Reducing risk of getting HIV

Key Populations Uganda in collaboration with Kuchushiners Uganda will be hosting a valentines day fundraising event, where the proceeds from the event will cater for the young LGBTIQ taking on skilling from institutes and rejuvenating the already dilapidated Kuchu home housing those rejected by their parents, and the homeless youths due to their sexuality, here we share a few tips for all youths more so the LGBTIQ and sex workers categories as our major focus, drawing down a few tips on how to reduce the risk of getting HIV/AIDS as the KPs are the most at risk Populations.

Through this fundraising event we will carry out awareness, as partnership with many health providers, who will give voluntary HIV testing during the event and other Non profits have come up to distribute condoms and availing in place placards  showing information on how one can protect themselves from HIV /AIDS and how the positive persons can live a responsible life coupled with inspiring others to protect themselves.

Anyone can get HIV, but you can take steps to protect yourself from HIV infection, through the following:

  • Get tested and know your partner’s HIV status. Talk to your partner about HIV testing and get tested before you have sex.
  • Have less risky sex. HIV is mainly spread by having anal or vaginal sex without a condom or without taking medicines to prevent or treat HIV.
  • Use condoms. Use a condom correctly every time you have vaginal, anal, or oral sex.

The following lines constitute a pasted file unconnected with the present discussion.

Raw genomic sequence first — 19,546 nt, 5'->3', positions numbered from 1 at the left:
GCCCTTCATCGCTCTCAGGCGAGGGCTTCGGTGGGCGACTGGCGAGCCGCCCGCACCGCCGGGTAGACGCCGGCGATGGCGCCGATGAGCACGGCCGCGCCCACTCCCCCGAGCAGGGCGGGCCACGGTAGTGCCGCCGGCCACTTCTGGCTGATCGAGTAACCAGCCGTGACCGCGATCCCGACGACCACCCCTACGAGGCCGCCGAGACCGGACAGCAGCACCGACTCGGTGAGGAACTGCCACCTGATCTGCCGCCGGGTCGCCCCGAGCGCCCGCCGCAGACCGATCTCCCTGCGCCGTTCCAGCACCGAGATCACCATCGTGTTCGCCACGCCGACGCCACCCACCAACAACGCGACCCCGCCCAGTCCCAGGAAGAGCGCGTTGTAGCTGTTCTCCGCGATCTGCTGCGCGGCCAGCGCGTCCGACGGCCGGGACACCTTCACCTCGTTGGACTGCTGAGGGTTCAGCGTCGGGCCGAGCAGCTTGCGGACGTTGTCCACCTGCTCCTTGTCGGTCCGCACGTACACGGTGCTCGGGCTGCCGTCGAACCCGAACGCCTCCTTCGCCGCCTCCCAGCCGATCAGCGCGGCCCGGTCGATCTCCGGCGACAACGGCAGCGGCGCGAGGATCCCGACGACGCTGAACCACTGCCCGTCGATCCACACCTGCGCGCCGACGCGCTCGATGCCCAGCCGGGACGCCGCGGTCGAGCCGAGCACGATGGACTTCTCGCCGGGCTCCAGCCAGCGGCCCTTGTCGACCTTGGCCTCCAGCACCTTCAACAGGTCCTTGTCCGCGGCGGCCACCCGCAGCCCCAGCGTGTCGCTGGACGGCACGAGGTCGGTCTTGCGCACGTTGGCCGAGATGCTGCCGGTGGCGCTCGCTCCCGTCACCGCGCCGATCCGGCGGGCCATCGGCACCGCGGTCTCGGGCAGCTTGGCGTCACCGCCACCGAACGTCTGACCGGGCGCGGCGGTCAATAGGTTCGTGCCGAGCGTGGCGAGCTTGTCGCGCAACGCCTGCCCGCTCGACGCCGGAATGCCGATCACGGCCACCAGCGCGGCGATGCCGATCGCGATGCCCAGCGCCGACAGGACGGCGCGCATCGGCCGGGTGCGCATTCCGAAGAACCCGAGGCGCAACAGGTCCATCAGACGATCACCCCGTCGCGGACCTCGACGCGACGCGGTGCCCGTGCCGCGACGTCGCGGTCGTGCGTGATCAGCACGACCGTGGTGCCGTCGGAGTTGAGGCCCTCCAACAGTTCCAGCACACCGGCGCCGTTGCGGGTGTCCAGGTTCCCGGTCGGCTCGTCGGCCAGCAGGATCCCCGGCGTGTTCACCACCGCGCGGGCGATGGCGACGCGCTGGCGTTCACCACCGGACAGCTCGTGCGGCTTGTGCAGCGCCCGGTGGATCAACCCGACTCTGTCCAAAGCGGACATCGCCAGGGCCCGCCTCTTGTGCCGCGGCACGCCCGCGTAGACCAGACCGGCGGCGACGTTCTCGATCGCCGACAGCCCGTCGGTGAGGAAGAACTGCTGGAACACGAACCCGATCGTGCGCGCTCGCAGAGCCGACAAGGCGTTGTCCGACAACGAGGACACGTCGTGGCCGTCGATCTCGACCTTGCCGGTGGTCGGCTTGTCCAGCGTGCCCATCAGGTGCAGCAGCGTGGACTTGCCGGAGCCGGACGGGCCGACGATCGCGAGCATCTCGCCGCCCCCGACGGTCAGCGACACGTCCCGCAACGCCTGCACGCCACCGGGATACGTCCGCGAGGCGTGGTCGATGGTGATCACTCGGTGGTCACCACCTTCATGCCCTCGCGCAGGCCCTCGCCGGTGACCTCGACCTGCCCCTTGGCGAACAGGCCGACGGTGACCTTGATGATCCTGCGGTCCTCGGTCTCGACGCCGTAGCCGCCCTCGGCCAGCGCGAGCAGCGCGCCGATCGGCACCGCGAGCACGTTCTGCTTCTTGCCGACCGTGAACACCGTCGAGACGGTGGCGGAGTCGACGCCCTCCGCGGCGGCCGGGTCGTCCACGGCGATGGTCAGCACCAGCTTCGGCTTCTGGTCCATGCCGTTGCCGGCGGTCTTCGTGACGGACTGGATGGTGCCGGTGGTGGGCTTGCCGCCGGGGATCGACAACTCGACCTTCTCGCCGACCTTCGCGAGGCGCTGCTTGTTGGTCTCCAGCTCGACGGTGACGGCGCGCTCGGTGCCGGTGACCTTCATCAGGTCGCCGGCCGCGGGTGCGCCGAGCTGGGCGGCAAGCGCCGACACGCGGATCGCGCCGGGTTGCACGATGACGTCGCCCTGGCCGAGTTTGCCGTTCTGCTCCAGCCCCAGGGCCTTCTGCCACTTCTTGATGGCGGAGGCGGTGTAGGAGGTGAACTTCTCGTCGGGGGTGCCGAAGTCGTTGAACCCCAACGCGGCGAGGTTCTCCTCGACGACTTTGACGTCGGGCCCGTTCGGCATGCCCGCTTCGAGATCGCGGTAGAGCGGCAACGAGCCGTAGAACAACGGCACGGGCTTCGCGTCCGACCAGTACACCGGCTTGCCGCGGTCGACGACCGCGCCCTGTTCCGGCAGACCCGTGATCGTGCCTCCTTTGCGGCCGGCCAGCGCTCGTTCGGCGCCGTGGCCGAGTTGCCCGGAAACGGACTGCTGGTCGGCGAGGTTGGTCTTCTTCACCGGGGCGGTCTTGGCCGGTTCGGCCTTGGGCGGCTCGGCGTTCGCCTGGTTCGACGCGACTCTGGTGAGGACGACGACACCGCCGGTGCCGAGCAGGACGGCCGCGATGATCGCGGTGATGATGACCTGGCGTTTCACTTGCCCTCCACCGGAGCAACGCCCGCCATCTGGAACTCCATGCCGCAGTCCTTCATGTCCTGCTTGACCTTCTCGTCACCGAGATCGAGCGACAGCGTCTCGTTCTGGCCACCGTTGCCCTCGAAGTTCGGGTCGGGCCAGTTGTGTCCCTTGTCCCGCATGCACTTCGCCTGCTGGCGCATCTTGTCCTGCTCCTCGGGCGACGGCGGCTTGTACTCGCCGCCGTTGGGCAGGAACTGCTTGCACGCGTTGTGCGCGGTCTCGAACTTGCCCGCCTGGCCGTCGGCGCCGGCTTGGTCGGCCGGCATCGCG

• Limit your number of sexual partners. The more partners you have, the more likely you are to have a partner with HIV whose HIV is not well controlled or to have a partner with a sexually transmitted disease (STD. Both of these factors can increase the risk of HIV transmission. If you have more than one sexual partner, get tested for HIV regularly.
  • Get tested and treated for STDs. Insist that your partners get tested and treated too. Having an STD can increase your risk of becoming infected with HIV or spreading it to others.
  • Talk to your health care provider about pre-exposure prophylaxis (PrEP). PrEP is an HIV prevention option for people who don’t have HIV but who are at high risk of becoming infected with HIV. PrEP involves taking a specific HIV medicine every day..
  • Don’t inject drugs. But if you do, use only sterile drug injection equipment and water and never share your equipment with others.